How to show symbols on choropleth maps

Choropleth maps have a big disadvantage: You can only show one value per region. Symbol maps can show two values – one for symbol size, e.g. population, and one for symbol color, e.g. share of students – but are not often the best choice for your data. Is there a way to bring symbols on choropleth maps? 

It's not possible to combine Datawrapper symbol and choropleth maps. But there is a way to show same-sized, black, non-interactive, differently-shaped symbols in the center of your choropleth map regions. Like so:

The trick is to upload a column filled with Unicode symbols, then select this column as the label column and turn off Prevent overlapping symbols. Here's how to do this in detail:

How to show symbols on choropleth maps


First, prepare the data. To do so, add a new column (e.g. called "Label") and place your Unicode symbol in there. Here's a selection of Unicode symbols that might be useful for your map:

▲  ▼  ●  ★  ✱  ⦿  ←  →
You can find a lot more symbols on

Two tips:

Don't overdo it. It'll be hard for your readers to differentiate between multiple symbol shapes, so maybe just use one or two.
You don't need to show a symbol on each region. You can leave cells in your column empty to not show any label at all, e.g. to just show the districts where the unemployment rate went up.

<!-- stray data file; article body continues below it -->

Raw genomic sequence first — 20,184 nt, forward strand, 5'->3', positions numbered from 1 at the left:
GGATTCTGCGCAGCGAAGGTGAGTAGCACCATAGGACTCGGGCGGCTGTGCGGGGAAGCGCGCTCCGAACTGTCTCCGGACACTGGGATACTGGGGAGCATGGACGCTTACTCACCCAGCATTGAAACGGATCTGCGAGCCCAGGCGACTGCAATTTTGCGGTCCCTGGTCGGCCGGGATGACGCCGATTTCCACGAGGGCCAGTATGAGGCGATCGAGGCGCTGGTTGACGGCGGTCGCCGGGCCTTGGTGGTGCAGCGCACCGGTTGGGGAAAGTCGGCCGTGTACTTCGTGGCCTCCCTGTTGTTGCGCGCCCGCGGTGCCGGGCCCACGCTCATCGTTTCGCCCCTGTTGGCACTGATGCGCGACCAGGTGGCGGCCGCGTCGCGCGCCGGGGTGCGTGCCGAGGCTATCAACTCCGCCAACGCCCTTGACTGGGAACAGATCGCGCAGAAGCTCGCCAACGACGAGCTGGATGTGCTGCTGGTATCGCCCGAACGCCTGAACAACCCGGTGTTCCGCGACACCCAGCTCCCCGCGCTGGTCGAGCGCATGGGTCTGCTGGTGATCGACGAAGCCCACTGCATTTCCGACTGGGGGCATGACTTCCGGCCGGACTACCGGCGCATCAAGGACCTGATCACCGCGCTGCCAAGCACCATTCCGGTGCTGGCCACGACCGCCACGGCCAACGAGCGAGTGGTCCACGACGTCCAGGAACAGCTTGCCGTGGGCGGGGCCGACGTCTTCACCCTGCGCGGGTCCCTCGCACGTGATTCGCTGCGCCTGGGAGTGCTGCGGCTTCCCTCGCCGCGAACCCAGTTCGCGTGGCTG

Now, create a new choropleth map, choose your basemap, and add your data set as you're used to.


Go to step 3: Visualize and then to the Annotate tab.There, look for the Map labels settings and select your label column with the Unicode symbols that you prepared.

Turn off Prevent label overlapping to make all symbols visible on your map, even when they're overlapping. 


And that's it! Your Unicode symbols will now show up on your map.

How to combine symbols and labels

You can mix Unicode symbols with labels like in this map:

To achieve that, prepare a column with the HTML line break <br> between the symbol and the label. 

To learn how to do this in an automatic way, read our Academy article "How to display both label and value on choropleth maps". It covers a very similar idea.